Our secondary players are a very strong group this week. Some of these players are going to be highly owned, but many will also perform really well and we are not going to want to miss out on that. Matt Kuchar and Luke Donald are both solid Pete Dye course players and although they each missed the cut here a year ago, both have been making cuts at a high rate this season and each did well at Harbour Town a few weeks ago, another Pete Dye course. Russell Knox fits into the same category as the first two players mentioned. He is designed for this course and despite his lack of distance off the tee, he is extremely precise, hitting fairways and greens at elite levels. His putter might keep him out of the Top 10, but he has done well in his only two starts here the last two seasons (34th and 17th). Zach Johnson has had some struggles adjusting to his new PXG clubs this year, but seems to be finding his footing. He was near the top at The Heritage going into the lat round before a poor final round knocked him back a bit. He has been outstanding at TPC Sawgrass over the years, missing just one cut in his last 11 starts with a couple of Top 10 finishes. He is accurate off the tee, hits greens and his putter has actually improve somewhat this season. He is a very solid play at a great price this week.

Hideki Matsuyama nearly snuck into the Top 10 last weekend after starting quietly the first three rounds at Quail Hollow. He was highly owned last week, but that should drop back in a stronger field this week. He is a tremendous ball striker that gets good distance and hits a lot of greens. His tee to green game is elite which mostly makes up for his below average putting. He is a consistent cut maker and has plenty of upside on a course where he has been in the Top 25 the last two years. Brandon Grace broke out at The Heritage with an amazing final round where he distanced himself from the field to win after a rough beginning to his stint in the US. He followed his win with a Top 10 finish in San Antonio and looks to be locked in right now. He still will not be that highly owned with all the other big names around him, so I think he is still a great GPP play this week. Rafa Cabrera Bello broke out in Europe last year, but was quiet initially when arriving in the US. That Changed quickly after an 11th place finish at Doral, a 3rd place finish at the WGC Match Play event, a 4th place finish in Houston and a T17 at Augusta. At $7,100, we get one of the hottest players on tour at a bargain price.

Finally, we are definitely going to own some shares of Jordan Spieth this week. After crumbling at The Masters and missing the cut here a year ago, he will come out with something to prove and will want to show the golf world that he has put Amen Corner behind him. He has the game to win here and will not disappoint for a second year in a row. he was 4th two years ago so I think he will be in at least that range again.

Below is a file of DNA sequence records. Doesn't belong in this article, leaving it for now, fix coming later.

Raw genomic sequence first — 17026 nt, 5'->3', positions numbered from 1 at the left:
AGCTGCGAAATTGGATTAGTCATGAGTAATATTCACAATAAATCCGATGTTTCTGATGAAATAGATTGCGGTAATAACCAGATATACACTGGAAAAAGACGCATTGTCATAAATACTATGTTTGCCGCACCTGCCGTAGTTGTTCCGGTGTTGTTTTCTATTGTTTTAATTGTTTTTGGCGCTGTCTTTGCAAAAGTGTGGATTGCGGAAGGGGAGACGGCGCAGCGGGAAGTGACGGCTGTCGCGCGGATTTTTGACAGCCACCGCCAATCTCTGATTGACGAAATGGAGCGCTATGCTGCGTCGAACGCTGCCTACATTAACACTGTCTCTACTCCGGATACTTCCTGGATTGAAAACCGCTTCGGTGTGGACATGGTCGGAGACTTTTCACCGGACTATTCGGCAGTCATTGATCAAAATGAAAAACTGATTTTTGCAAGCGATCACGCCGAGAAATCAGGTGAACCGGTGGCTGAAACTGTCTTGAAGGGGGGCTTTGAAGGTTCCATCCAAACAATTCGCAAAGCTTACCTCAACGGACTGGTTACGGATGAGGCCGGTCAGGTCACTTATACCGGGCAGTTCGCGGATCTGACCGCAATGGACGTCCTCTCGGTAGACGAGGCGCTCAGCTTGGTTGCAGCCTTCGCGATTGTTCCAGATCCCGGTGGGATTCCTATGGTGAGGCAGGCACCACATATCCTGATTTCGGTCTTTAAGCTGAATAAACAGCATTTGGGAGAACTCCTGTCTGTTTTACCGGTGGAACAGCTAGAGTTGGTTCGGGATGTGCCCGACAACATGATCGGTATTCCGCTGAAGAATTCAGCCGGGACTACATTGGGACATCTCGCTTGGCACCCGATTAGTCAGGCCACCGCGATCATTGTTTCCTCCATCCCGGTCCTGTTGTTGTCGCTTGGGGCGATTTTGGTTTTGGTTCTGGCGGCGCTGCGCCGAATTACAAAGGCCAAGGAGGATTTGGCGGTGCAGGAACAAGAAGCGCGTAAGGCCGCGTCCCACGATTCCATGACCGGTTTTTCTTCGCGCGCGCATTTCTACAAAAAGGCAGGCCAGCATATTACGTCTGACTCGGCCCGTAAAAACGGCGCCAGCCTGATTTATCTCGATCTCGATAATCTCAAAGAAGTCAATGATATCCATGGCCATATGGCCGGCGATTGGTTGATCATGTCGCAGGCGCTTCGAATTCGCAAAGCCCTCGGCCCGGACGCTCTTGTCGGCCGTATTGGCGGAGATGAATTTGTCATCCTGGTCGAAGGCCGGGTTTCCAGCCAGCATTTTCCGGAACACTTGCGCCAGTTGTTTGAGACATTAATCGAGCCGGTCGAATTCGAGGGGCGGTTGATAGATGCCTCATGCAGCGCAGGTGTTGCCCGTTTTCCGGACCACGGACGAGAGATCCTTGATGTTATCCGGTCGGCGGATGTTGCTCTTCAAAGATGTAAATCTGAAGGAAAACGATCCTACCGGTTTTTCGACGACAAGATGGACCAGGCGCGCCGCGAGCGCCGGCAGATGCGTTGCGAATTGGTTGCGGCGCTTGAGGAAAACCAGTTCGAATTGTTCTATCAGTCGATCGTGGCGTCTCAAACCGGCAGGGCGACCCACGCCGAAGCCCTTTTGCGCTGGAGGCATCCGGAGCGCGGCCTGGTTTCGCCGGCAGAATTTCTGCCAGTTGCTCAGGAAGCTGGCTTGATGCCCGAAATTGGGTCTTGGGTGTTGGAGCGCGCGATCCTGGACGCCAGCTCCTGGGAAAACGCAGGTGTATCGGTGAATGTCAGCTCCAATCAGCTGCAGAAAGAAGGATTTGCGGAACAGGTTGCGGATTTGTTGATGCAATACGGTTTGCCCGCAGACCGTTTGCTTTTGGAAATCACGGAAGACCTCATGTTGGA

Tertiary

Billy Horschel – 15% ($8,200)
Charley Hoffman – 5% ($7,900)
Kevin Na – 15% ($7,800)
Bill Haas – 15% ($7,500)
Patton Kizzire – 15% ($7,300)
Jason Dufner – 10% ($6,700)
Shane Lowry – 5% ($6,400)
Freddie Jacobson – 5% ($6,100)
Retief Goosen – 10% ($5,900)
Scott Brown – 5% ($5,700)

This is where we mix things up a bit. Billy Horschel should be well disguised right between Zach Johnson and Matt Kuchar, but has been playing great this year, having missed just one cut in twelve starts with three Top 10 finishes. His ball striking has not been quite what it was a year ago, but his tee to green game overall is much better than a year ago. He has been strong here the last two years so I want to make sure to have a decent amount of shares this week. Charley Hoffman has been amazingly consistent this year, getting a win and making his last ten cuts with a lot of Top 25 finishes. I did not have a lot of room for him, but could not leave him off this week. Kevin Na has three Top 10 finishes here in his last six starts and is coming of of a 4th place finish at Harbour Town. He is accurate and has played great from tee to green since the start of the season back in the fall.

Bill Haas finished in 4th place here a year ago, but missed the cut and burned owners a week ago. However, he did finish in 14th place at The Heritage, keeps it in the fairway and hits greens. He can scramble well and should be a cut maker with upside. Patton Kizzire locked up another Top 25 finish last weekend. He finished in 14th at The Heritage a few weeks ago. I am a little nervous about how wild he is off the tee, but seems to adjust well from course to course and is a Top 10 putter so I’ll stick with him another week. Jason Dufmer is another great ball striker with great tee to green numbers who struggles with his putter. He has actually been good on Bermuda greens over the last year so hopefully he can get it going this week. He missed the cut here a year ago, but had made five of six before that.

At $5,900, getting Retief Goosen seems like a steal. He has made nine straight cuts and has had good success at The Players throughout his career. His numbers are not flashy, but he continues to find ways to make cuts. Although I really never like taking Freddie Jacobson, we need cut makers in this range and Freddie can scramble and putt just well enough to get through this week. Shane Lowry seems really cheap for a Top 40 player in the world. He is not playing great, but makes for a great contrarian pick with an upside if he gets some momentum going. Scott Brown disappointed owners last week after having played well over the last couple of months. He’s a good value for his price so a small sample is in order for a player who is capable of playing well here.

Good Luck,

-myz
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Zachary Turcotte
By Zachary Turcotte May 11, 2016 08:32